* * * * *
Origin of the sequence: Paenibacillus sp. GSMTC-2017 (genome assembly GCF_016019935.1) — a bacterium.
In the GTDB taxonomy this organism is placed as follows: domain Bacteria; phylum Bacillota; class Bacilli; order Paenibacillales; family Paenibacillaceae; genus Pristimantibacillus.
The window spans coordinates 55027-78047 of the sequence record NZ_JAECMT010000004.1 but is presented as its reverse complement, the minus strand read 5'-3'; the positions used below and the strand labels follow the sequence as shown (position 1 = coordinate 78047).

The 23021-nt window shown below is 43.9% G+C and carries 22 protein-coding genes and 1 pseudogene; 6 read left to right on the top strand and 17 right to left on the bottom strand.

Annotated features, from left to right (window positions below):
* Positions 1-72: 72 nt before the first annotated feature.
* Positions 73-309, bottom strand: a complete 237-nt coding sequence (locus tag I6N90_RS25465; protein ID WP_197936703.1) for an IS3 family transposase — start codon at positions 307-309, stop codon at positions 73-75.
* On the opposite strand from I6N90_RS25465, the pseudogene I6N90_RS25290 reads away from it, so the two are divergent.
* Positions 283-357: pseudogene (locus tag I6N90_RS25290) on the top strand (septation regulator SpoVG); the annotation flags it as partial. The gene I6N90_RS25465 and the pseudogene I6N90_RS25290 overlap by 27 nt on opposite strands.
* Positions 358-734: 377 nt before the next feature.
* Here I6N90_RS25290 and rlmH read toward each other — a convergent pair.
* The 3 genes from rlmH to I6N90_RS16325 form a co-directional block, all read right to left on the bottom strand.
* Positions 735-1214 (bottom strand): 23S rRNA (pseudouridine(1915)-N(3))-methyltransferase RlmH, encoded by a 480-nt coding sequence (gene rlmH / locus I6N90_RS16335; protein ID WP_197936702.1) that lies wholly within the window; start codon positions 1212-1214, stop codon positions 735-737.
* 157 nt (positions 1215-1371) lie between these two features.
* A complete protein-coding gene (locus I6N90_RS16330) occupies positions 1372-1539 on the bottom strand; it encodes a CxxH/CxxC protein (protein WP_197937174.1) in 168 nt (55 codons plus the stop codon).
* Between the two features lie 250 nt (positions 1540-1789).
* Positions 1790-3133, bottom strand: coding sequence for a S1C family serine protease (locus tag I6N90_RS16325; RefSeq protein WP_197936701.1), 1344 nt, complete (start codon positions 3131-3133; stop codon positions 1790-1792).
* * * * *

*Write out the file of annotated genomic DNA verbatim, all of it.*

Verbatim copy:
Origin of the sequence: Paenibacillus sp. GSMTC-2017 (genome assembly GCF_016019935.1) — a bacterium.
In the GTDB taxonomy this organism is placed as follows: domain Bacteria; phylum Bacillota; class Bacilli; order Paenibacillales; family Paenibacillaceae; genus Pristimantibacillus.
The window spans coordinates 55027-78047 of the sequence record NZ_JAECMT010000004.1 but is presented as its reverse complement, the minus strand read 5'-3'; the positions used below and the strand labels follow the sequence as shown (position 1 = coordinate 78047).

The 23021-nt window shown below is 43.9% G+C and carries 22 protein-coding genes and 1 pseudogene; 6 read left to right on the top strand and 17 right to left on the bottom strand.

Annotated features, from left to right (window positions below):
* Positions 1-72: 72 nt before the first annotated feature.
* Positions 73-309, bottom strand: a complete 237-nt coding sequence (locus tag I6N90_RS25465; protein ID WP_197936703.1) for an IS3 family transposase — start codon at positions 307-309, stop codon at positions 73-75.
* On the opposite strand from I6N90_RS25465, the pseudogene I6N90_RS25290 reads away from it, so the two are divergent.
* Positions 283-357: pseudogene (locus tag I6N90_RS25290) on the top strand (septation regulator SpoVG); the annotation flags it as partial. The gene I6N90_RS25465 and the pseudogene I6N90_RS25290 overlap by 27 nt on opposite strands.
* Positions 358-734: 377 nt before the next feature.
* Here I6N90_RS25290 and rlmH read toward each other — a convergent pair.
* The 3 genes from rlmH to I6N90_RS16325 form a co-directional block, all read right to left on the bottom strand.
* Positions 735-1214 (bottom strand): 23S rRNA (pseudouridine(1915)-N(3))-methyltransferase RlmH, encoded by a 480-nt coding sequence (gene rlmH / locus I6N90_RS16335; protein ID WP_197936702.1) that lies wholly within the window; start codon positions 1212-1214, stop codon positions 735-737.
* 157 nt (positions 1215-1371) lie between these two features.
* A complete protein-coding gene (locus I6N90_RS16330) occupies positions 1372-1539 on the bottom strand; it encodes a CxxH/CxxC protein (protein WP_197937174.1) in 168 nt (55 codons plus the stop codon).
* Between the two features lie 250 nt (positions 1540-1789).
* Positions 1790-3133, bottom strand: coding sequence for a S1C family serine protease (locus tag I6N90_RS16325; RefSeq protein WP_197936701.1), 1344 nt, complete (start codon positions 3131-3133; stop codon positions 1790-1792).